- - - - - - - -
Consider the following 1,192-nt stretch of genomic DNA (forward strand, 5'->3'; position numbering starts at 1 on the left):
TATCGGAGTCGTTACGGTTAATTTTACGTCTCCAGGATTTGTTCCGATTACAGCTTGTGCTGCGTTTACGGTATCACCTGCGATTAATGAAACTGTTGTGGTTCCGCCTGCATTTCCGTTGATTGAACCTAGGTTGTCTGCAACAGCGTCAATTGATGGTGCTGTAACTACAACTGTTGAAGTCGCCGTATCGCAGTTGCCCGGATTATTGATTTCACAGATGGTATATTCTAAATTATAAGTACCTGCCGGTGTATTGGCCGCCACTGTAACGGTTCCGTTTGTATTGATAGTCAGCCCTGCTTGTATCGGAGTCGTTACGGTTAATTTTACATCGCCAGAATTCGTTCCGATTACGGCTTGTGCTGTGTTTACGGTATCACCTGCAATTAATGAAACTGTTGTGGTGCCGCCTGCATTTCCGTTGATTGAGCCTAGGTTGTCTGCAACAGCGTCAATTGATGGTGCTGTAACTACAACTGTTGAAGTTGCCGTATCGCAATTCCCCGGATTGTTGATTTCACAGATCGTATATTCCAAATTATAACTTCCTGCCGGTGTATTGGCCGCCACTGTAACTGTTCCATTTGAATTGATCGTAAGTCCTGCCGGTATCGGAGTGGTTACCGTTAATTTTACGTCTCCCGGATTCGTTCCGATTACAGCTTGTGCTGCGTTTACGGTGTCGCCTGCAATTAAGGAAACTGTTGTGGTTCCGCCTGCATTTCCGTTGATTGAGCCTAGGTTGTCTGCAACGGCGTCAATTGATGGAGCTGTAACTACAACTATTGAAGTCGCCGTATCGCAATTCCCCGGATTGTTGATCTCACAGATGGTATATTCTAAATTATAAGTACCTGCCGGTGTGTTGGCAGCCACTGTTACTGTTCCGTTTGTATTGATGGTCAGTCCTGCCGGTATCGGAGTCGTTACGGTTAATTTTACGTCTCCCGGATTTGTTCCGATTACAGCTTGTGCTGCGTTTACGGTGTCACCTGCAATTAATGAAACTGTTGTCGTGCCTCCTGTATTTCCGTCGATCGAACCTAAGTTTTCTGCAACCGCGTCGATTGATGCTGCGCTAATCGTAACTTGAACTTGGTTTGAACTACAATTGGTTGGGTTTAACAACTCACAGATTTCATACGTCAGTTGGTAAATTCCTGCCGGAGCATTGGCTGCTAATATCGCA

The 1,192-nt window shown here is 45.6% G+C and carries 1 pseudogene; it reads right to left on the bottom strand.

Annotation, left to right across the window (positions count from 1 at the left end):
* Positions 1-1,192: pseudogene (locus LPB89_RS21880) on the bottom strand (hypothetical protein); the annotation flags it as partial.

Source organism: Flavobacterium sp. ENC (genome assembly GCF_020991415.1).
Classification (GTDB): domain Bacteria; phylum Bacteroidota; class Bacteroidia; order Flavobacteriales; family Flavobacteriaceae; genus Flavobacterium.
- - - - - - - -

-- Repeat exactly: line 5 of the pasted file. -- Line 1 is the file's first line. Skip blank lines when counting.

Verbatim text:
* Positions 1-1,192: pseudogene (locus LPB89_RS21880) on the bottom strand (hypothetical protein); the annotation flags it as partial.